Basic Sentence Patterns for Variety in Scholarly Prose
When writing academic and scientific prose, the main goals tend to be the thorough and accurate communication of research-based information and the effective construction of a persuasive scholarly argument. The highest standard of formal English is required if readers are to understand exactly what an author intends, and the most prestigious publishers and journals tend to expect that standard. In addition, publishers now emphasise the need for authors to write engaging prose and tell a story about their research in order to engage readers in an increasingly competitive market for academic and scientific writing. Varying the structure of sentences is an excellent way in which to present sophisticated material and simultaneously hold the interest of readers, so if you feel that you might be in something of a rut when it comes to sentence structure, or if you have been advised to move beyond simple sentences in your formal English writing, you may want to give a few of these constructions a try.
• A compound sentence consisting of two independent clauses (simple sentences) joined by a comma and a coordinating conjunction. For example, ‘I designed the methodology, and my colleague drafted the paper,’ ‘I designed the methodology, but my colleague drafted the paper,’ and ‘I designed my methodology with additional controls, so the results were more conclusive.’
• A compound sentence consisting of two independent clauses joined by a semicolon, as in ‘I designed the methodology; my colleague drafted the paper’ and ‘I designed my methodology with additional controls; the superior results were expected.’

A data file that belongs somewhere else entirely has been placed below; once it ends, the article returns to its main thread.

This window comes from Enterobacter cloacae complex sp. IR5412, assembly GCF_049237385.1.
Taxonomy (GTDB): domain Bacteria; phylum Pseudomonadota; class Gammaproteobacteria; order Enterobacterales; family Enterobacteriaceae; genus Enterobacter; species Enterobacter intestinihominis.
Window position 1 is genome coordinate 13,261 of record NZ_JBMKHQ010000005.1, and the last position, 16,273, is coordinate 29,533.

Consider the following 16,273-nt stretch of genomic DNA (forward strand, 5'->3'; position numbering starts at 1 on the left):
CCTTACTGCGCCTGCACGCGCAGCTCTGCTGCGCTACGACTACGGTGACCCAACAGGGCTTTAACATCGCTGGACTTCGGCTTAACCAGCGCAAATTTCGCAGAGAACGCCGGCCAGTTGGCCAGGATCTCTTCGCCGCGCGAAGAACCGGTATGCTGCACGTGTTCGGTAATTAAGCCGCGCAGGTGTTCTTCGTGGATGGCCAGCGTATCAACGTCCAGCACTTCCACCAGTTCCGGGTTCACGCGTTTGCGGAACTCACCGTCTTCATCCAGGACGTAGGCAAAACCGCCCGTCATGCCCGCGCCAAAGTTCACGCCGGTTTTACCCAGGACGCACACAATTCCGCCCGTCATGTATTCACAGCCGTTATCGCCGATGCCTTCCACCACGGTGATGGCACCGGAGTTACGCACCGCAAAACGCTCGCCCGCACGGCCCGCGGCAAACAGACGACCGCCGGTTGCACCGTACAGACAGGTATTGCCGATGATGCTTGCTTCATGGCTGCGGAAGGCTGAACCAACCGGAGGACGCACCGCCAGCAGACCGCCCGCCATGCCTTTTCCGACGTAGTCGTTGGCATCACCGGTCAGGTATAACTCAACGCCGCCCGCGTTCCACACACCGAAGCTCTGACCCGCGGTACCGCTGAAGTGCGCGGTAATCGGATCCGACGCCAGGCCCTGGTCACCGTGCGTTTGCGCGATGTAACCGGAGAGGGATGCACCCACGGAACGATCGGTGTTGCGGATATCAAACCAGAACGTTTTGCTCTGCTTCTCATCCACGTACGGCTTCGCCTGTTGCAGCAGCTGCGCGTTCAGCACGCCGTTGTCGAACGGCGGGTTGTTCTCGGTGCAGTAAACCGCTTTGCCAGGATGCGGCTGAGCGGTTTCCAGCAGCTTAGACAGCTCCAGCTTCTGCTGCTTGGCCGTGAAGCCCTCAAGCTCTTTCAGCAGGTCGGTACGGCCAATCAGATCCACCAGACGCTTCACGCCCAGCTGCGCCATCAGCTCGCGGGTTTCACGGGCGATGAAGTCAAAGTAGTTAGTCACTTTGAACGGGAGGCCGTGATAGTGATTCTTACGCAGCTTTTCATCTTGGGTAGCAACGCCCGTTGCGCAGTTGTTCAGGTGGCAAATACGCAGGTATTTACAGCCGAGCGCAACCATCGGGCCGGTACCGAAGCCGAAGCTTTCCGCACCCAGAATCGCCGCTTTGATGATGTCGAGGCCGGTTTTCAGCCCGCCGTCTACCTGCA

• A compound sentence consisting of two independent clauses joined by (1) a semicolon, (2) an adverb or an adverbial or transitional phrase and, in most cases, (3) a comma. ‘I designed my methodology with additional controls; however, even I had not expected such strikingly different results’ is a sound example, as is ‘I designed the methodology and conducted the research while my colleague was on leave; as a result, she will be drafting the paper and seeking a publisher while I am on leave.’
• A complex sentence consisting of an independent clause followed by a dependent clause. ‘My colleague will be drafting the paper and seeking a publisher because I designed the methodology and conducted the research’ shows this structure without a comma between the clauses, whereas ‘I conducted the research by myself, although my colleague was in touch daily to offer advice’ requires a comma between the clauses. In both cases, the dependency of the second clause is indicated by words that are sometimes called dependency markers – ‘because’ and ‘although’ here.
• A complex sentence consisting of a dependent clause followed by an independent clause. ‘Although my colleague was in touch daily to offer advice, I conducted the research by myself’ and ‘Because I designed my methodology with additional controls, the results were more conclusive’ are correct examples. Notice that the dependent markers feature here as well, and the comma is standard after the dependent clause.
• A sentence, whether simple, compound or complex, that is embedded with an essential phrase or clause. Essential phrases and clauses are, as their name implies, necessary to convey the overall meaning of the sentence. In my example above, ‘I designed my methodology with additional controls, so the results were more conclusive,’ the prepositional phrase ‘with additional controls’ is necessary to the meaning of the sentence, so it is an essential phrase embedded in an independent clause and requires no special punctuation.
• A sentence, whether simple, compound or complex, that is embedded with a nonessential phrase or clause. Unlike an essential phrase or clause, a nonessential phrase or clause can be removed from a sentence without compromising the essential meaning of the entire sentence. In ‘I conducted the research by myself, although my colleague, who is the real specialist, was in touch daily to offer advice,’ the relative clause ‘who is the real expert’ provides interesting additional information, but it is not vital to the sentence’s main meaning, so it is a nonessential clause embedded in a dependent clause. Notice that a nonessential phrase or clause is surrounded by commas.
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